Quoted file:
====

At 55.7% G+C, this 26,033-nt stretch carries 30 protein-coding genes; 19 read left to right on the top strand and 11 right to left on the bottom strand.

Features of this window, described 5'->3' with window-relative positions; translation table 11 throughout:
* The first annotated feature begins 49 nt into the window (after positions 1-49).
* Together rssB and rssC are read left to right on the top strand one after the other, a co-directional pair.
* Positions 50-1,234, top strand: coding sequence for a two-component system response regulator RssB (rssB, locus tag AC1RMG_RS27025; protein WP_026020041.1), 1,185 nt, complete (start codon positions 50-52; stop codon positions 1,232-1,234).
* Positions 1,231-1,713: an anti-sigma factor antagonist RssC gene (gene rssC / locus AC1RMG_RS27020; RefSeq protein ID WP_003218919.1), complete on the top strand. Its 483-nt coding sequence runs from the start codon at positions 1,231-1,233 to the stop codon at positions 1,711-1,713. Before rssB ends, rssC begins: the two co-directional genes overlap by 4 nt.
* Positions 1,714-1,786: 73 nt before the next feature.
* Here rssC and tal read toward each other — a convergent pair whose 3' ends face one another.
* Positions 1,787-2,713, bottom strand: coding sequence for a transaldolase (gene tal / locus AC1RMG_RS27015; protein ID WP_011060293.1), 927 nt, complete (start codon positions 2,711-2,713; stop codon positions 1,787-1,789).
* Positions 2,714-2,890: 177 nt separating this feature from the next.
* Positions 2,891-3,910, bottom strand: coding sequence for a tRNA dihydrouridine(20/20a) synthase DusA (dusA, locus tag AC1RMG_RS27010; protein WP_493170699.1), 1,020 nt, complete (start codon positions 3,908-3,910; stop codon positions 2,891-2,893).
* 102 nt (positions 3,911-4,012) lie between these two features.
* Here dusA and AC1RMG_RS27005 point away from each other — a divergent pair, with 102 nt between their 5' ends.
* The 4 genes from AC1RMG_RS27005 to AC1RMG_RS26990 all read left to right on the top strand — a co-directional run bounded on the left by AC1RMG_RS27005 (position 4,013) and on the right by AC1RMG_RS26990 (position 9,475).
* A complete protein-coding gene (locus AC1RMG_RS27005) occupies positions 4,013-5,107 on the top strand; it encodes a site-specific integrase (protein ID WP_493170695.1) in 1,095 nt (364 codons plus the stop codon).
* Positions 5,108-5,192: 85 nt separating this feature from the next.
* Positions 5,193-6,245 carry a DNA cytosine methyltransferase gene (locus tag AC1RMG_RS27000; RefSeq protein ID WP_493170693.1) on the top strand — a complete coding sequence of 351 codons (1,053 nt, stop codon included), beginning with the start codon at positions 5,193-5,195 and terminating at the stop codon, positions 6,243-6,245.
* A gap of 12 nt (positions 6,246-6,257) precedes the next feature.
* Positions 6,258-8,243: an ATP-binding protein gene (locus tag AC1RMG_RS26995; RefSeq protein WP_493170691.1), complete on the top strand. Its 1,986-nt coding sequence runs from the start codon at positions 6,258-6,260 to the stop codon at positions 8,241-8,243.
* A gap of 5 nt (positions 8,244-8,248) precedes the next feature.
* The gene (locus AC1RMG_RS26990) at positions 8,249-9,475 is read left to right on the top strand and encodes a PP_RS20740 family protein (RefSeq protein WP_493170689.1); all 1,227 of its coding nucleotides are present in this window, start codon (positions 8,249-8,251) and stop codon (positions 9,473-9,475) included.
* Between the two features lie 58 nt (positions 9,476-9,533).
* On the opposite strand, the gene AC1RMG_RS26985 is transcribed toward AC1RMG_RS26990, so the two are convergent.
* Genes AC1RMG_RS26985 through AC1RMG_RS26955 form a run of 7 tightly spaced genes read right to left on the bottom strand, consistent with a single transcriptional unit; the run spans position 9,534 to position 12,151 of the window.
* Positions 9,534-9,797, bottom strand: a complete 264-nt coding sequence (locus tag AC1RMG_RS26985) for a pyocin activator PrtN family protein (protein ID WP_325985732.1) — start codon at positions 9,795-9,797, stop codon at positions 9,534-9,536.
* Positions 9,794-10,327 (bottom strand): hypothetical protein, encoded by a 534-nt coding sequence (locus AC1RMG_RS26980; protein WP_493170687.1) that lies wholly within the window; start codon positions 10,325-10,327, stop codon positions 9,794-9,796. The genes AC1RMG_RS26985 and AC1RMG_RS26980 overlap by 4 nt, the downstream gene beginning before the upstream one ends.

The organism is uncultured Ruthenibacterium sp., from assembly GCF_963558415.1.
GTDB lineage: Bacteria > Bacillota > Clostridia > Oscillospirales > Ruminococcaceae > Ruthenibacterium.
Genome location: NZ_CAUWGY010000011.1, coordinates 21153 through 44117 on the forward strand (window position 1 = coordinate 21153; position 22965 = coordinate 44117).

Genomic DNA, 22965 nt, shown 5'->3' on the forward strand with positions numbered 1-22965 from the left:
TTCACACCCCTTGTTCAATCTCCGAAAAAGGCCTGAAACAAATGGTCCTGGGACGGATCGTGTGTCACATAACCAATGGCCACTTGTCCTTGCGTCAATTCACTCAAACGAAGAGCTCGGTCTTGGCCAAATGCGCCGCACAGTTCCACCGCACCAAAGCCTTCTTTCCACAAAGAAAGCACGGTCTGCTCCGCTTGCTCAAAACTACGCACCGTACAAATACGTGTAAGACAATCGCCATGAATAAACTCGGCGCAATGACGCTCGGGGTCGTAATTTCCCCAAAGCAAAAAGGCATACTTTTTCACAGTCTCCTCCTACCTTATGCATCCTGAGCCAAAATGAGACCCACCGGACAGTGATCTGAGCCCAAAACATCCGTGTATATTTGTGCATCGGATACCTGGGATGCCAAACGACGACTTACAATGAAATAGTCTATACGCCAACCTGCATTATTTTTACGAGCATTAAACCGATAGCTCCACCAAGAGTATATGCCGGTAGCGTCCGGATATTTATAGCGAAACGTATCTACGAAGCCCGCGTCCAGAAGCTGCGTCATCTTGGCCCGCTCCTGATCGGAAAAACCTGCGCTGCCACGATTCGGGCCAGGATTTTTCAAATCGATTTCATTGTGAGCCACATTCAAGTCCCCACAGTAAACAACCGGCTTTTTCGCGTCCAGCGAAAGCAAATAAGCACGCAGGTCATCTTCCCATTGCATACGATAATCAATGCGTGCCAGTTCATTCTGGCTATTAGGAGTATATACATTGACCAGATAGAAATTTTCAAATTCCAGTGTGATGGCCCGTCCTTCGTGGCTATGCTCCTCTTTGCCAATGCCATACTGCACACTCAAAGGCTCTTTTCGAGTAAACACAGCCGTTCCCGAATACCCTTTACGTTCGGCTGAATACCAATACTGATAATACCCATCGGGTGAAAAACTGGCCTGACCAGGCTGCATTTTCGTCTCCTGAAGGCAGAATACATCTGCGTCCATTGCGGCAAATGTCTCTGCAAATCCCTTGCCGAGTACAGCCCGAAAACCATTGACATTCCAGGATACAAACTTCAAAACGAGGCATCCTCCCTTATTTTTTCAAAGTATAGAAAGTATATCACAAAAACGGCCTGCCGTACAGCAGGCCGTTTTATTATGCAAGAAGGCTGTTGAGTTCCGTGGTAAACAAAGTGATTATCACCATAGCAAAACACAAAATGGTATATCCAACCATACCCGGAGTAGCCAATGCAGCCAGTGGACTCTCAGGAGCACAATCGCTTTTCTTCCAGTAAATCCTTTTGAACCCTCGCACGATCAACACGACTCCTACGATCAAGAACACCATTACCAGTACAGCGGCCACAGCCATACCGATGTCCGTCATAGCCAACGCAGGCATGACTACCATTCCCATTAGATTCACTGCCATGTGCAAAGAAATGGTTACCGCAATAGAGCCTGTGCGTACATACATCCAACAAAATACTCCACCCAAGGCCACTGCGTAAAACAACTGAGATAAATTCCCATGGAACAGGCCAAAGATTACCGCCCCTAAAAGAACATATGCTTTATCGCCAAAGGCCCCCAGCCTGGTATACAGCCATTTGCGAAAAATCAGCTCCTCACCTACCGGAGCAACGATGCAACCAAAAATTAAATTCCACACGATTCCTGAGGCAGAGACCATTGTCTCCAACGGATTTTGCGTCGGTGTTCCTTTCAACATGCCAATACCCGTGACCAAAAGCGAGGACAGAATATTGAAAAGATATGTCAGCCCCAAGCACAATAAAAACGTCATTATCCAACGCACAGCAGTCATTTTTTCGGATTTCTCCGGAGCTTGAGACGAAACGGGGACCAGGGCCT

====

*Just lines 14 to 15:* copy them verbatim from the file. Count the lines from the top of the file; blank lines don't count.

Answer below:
* The 4 genes from AC1RMG_RS27005 to AC1RMG_RS26990 all read left to right on the top strand — a co-directional run bounded on the left by AC1RMG_RS27005 (position 4,013) and on the right by AC1RMG_RS26990 (position 9,475).
* A complete protein-coding gene (locus AC1RMG_RS27005) occupies positions 4,013-5,107 on the top strand; it encodes a site-specific integrase (protein ID WP_493170695.1) in 1,095 nt (364 codons plus the stop codon).